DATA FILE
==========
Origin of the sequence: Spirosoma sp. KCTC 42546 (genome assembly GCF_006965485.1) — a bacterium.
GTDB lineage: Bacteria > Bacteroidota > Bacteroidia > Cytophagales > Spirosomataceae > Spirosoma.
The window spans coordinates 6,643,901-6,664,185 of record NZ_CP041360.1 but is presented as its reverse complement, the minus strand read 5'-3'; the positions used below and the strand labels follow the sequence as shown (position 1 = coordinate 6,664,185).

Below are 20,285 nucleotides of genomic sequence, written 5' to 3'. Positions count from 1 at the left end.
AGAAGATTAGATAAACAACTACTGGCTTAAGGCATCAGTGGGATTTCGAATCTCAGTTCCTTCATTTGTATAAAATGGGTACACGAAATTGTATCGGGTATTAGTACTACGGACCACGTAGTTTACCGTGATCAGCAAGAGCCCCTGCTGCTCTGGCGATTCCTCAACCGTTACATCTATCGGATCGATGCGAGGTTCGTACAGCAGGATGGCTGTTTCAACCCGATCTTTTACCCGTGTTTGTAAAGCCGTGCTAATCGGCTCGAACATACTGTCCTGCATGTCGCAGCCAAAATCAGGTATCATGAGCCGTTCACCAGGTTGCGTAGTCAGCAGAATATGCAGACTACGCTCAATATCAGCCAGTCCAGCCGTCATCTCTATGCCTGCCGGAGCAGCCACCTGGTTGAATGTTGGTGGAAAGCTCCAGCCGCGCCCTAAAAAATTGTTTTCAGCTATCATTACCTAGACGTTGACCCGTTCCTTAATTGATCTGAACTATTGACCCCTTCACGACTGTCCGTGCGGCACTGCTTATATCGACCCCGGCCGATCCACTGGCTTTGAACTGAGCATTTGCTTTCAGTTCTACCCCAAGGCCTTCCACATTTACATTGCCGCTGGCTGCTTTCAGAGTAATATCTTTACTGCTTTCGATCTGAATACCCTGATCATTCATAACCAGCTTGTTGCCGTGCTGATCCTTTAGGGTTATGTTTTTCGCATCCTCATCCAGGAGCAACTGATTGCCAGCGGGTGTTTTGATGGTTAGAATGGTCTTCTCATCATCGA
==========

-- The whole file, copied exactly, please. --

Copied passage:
Origin of the sequence: Spirosoma sp. KCTC 42546 (genome assembly GCF_006965485.1) — a bacterium.
GTDB lineage: Bacteria > Bacteroidota > Bacteroidia > Cytophagales > Spirosomataceae > Spirosoma.
The window spans coordinates 6,643,901-6,664,185 of record NZ_CP041360.1 but is presented as its reverse complement, the minus strand read 5'-3'; the positions used below and the strand labels follow the sequence as shown (position 1 = coordinate 6,664,185).

Below are 20,285 nucleotides of genomic sequence, written 5' to 3'. Positions count from 1 at the left end.
AGAAGATTAGATAAACAACTACTGGCTTAAGGCATCAGTGGGATTTCGAATCTCAGTTCCTTCATTTGTATAAAATGGGTACACGAAATTGTATCGGGTATTAGTACTACGGACCACGTAGTTTACCGTGATCAGCAAGAGCCCCTGCTGCTCTGGCGATTCCTCAACCGTTACATCTATCGGATCGATGCGAGGTTCGTACAGCAGGATGGCTGTTTCAACCCGATCTTTTACCCGTGTTTGTAAAGCCGTGCTAATCGGCTCGAACATACTGTCCTGCATGTCGCAGCCAAAATCAGGTATCATGAGCCGTTCACCAGGTTGCGTAGTCAGCAGAATATGCAGACTACGCTCAATATCAGCCAGTCCAGCCGTCATCTCTATGCCTGCCGGAGCAGCCACCTGGTTGAATGTTGGTGGAAAGCTCCAGCCGCGCCCTAAAAAATTGTTTTCAGCTATCATTACCTAGACGTTGACCCGTTCCTTAATTGATCTGAACTATTGACCCCTTCACGACTGTCCGTGCGGCACTGCTTATATCGACCCCGGCCGATCCACTGGCTTTGAACTGAGCATTTGCTTTCAGTTCTACCCCAAGGCCTTCCACATTTACATTGCCGCTGGCTGCTTTCAGAGTAATATCTTTACTGCTTTCGATCTGAATACCCTGATCATTCATAACCAGCTTGTTGCCGTGCTGATCCTTTAGGGTTATGTTTTTCGCATCCTCATCCAGGAGCAACTGATTGCCAGCGGGTGTTTTGATGGTTAGAATGGTCTTCTCATCATCGA